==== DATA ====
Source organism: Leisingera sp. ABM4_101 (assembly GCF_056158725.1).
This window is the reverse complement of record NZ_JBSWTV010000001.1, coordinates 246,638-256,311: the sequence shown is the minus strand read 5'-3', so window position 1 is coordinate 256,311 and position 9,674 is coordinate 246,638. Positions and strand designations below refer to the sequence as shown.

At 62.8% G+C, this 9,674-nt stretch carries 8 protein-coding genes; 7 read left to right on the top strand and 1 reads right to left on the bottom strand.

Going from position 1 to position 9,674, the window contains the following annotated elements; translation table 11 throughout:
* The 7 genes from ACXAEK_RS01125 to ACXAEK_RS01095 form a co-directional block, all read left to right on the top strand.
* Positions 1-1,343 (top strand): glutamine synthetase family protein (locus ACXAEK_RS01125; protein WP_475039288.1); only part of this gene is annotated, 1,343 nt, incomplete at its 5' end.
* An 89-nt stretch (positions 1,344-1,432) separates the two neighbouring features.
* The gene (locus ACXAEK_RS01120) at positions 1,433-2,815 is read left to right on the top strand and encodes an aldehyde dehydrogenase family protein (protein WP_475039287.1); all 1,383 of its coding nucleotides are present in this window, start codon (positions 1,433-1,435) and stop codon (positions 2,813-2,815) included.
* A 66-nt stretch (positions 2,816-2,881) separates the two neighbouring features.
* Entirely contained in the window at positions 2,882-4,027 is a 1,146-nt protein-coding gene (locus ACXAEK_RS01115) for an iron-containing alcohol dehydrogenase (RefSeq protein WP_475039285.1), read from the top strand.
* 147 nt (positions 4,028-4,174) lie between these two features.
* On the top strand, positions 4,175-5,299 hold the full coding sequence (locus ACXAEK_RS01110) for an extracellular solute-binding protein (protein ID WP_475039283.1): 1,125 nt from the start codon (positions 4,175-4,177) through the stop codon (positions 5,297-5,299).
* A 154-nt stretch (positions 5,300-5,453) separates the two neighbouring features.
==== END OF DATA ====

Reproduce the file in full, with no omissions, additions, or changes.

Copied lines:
Source organism: Leisingera sp. ABM4_101 (assembly GCF_056158725.1).
This window is the reverse complement of record NZ_JBSWTV010000001.1, coordinates 246,638-256,311: the sequence shown is the minus strand read 5'-3', so window position 1 is coordinate 256,311 and position 9,674 is coordinate 246,638. Positions and strand designations below refer to the sequence as shown.

At 62.8% G+C, this 9,674-nt stretch carries 8 protein-coding genes; 7 read left to right on the top strand and 1 reads right to left on the bottom strand.

Going from position 1 to position 9,674, the window contains the following annotated elements; translation table 11 throughout:
* The 7 genes from ACXAEK_RS01125 to ACXAEK_RS01095 form a co-directional block, all read left to right on the top strand.
* Positions 1-1,343 (top strand): glutamine synthetase family protein (locus ACXAEK_RS01125; protein WP_475039288.1); only part of this gene is annotated, 1,343 nt, incomplete at its 5' end.
* An 89-nt stretch (positions 1,344-1,432) separates the two neighbouring features.
* The gene (locus ACXAEK_RS01120) at positions 1,433-2,815 is read left to right on the top strand and encodes an aldehyde dehydrogenase family protein (protein WP_475039287.1); all 1,383 of its coding nucleotides are present in this window, start codon (positions 1,433-1,435) and stop codon (positions 2,813-2,815) included.
* A 66-nt stretch (positions 2,816-2,881) separates the two neighbouring features.
* Entirely contained in the window at positions 2,882-4,027 is a 1,146-nt protein-coding gene (locus ACXAEK_RS01115) for an iron-containing alcohol dehydrogenase (RefSeq protein WP_475039285.1), read from the top strand.
* 147 nt (positions 4,028-4,174) lie between these two features.
* On the top strand, positions 4,175-5,299 hold the full coding sequence (locus ACXAEK_RS01110) for an extracellular solute-binding protein (protein ID WP_475039283.1): 1,125 nt from the start codon (positions 4,175-4,177) through the stop codon (positions 5,297-5,299).
* A 154-nt stretch (positions 5,300-5,453) separates the two neighbouring features.